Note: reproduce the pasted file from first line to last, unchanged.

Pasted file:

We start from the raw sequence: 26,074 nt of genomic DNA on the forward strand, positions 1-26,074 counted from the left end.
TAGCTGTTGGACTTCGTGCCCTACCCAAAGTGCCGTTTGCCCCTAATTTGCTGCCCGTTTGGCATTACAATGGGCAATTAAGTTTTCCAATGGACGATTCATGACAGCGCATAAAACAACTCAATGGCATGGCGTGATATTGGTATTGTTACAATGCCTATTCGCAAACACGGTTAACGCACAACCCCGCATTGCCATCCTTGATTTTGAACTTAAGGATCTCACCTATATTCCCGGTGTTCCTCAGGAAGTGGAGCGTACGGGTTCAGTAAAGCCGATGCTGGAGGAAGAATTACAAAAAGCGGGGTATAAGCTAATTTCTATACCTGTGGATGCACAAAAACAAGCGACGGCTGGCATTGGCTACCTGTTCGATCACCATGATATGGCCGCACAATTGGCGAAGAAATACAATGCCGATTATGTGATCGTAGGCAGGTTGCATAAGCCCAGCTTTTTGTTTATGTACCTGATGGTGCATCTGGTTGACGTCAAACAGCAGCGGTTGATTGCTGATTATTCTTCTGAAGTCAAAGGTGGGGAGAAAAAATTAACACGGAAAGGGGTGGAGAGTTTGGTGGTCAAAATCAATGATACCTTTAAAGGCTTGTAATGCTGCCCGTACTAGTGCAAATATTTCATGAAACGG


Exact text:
We start from the raw sequence: 26,074 nt of genomic DNA on the forward strand, positions 1-26,074 counted from the left end.
TAGCTGTTGGACTTCGTGCCCTACCCAAAGTGCCGTTTGCCCCTAATTTGCTGCCCGTTTGGCATTACAATGGGCAATTAAGTTTTCCAATGGACGATTCATGACAGCGCATAAAACAACTCAATGGCATGGCGTGATATTGGTATTGTTACAATGCCTATTCGCAAACACGGTTAACGCACAACCCCGCATTGCCATCCTTGATTTTGAACTTAAGGATCTCACCTATATTCCCGGTGTTCCTCAGGAAGTGGAGCGTACGGGTTCAGTAAAGCCGATGCTGGAGGAAGAATTACAAAAAGCGGGGTATAAGCTAATTTCTATACCTGTGGATGCACAAAAACAAGCGACGGCTGGCATTGGCTACCTGTTCGATCACCATGATATGGCCGCACAATTGGCGAAGAAATACAATGCCGATTATGTGATCGTAGGCAGGTTGCATAAGCCCAGCTTTTTGTTTATGTACCTGATGGTGCATCTGGTTGACGTCAAACAGCAGCGGTTGATTGCTGATTATTCTTCTGAAGTCAAAGGTGGGGAGAAAAAATTAACACGGAAAGGGGTGGAGAGTTTGGTGGTCAAAATCAATGATACCTTTAAAGGCTTGTAATGCTGCCCGTACTAGTGCAAATATTTCATGAAACGG